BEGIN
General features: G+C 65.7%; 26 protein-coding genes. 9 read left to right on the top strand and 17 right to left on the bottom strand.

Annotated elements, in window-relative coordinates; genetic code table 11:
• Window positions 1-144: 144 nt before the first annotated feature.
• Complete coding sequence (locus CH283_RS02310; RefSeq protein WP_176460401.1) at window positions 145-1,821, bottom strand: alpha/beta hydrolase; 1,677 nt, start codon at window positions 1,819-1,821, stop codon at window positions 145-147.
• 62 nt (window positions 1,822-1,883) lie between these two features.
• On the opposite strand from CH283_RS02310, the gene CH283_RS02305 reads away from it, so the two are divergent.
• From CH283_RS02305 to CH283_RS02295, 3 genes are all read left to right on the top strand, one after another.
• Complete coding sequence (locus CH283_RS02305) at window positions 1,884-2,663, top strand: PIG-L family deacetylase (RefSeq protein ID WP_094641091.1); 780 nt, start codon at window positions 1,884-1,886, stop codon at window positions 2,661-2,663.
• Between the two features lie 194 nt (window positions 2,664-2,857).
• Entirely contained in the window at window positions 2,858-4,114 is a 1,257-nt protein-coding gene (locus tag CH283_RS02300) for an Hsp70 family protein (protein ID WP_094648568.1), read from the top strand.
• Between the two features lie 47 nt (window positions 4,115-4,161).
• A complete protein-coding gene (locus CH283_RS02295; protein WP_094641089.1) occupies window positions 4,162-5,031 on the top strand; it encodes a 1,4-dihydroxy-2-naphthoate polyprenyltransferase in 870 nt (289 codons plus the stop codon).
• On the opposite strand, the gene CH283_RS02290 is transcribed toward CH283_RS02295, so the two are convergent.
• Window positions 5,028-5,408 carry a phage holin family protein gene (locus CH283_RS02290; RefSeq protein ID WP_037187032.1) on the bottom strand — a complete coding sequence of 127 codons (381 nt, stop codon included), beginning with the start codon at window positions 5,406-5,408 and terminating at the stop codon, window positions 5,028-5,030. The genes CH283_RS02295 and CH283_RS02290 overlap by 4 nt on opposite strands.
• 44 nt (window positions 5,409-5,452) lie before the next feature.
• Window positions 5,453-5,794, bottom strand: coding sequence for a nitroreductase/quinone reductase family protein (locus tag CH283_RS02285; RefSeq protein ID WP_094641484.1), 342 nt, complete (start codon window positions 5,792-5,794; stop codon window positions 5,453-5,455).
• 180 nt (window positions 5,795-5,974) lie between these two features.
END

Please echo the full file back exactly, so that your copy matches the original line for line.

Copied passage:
General features: G+C 65.7%; 26 protein-coding genes. 9 read left to right on the top strand and 17 right to left on the bottom strand.

Annotated elements, in window-relative coordinates; genetic code table 11:
• Window positions 1-144: 144 nt before the first annotated feature.
• Complete coding sequence (locus CH283_RS02310; RefSeq protein WP_176460401.1) at window positions 145-1,821, bottom strand: alpha/beta hydrolase; 1,677 nt, start codon at window positions 1,819-1,821, stop codon at window positions 145-147.
• 62 nt (window positions 1,822-1,883) lie between these two features.
• On the opposite strand from CH283_RS02310, the gene CH283_RS02305 reads away from it, so the two are divergent.
• From CH283_RS02305 to CH283_RS02295, 3 genes are all read left to right on the top strand, one after another.
• Complete coding sequence (locus CH283_RS02305) at window positions 1,884-2,663, top strand: PIG-L family deacetylase (RefSeq protein ID WP_094641091.1); 780 nt, start codon at window positions 1,884-1,886, stop codon at window positions 2,661-2,663.
• Between the two features lie 194 nt (window positions 2,664-2,857).
• Entirely contained in the window at window positions 2,858-4,114 is a 1,257-nt protein-coding gene (locus tag CH283_RS02300) for an Hsp70 family protein (protein ID WP_094648568.1), read from the top strand.
• Between the two features lie 47 nt (window positions 4,115-4,161).
• A complete protein-coding gene (locus CH283_RS02295; protein WP_094641089.1) occupies window positions 4,162-5,031 on the top strand; it encodes a 1,4-dihydroxy-2-naphthoate polyprenyltransferase in 870 nt (289 codons plus the stop codon).
• On the opposite strand, the gene CH283_RS02290 is transcribed toward CH283_RS02295, so the two are convergent.
• Window positions 5,028-5,408 carry a phage holin family protein gene (locus CH283_RS02290; RefSeq protein ID WP_037187032.1) on the bottom strand — a complete coding sequence of 127 codons (381 nt, stop codon included), beginning with the start codon at window positions 5,406-5,408 and terminating at the stop codon, window positions 5,028-5,030. The genes CH283_RS02295 and CH283_RS02290 overlap by 4 nt on opposite strands.
• 44 nt (window positions 5,409-5,452) lie before the next feature.
• Window positions 5,453-5,794, bottom strand: coding sequence for a nitroreductase/quinone reductase family protein (locus tag CH283_RS02285; RefSeq protein ID WP_094641484.1), 342 nt, complete (start codon window positions 5,792-5,794; stop codon window positions 5,453-5,455).
• 180 nt (window positions 5,795-5,974) lie between these two features.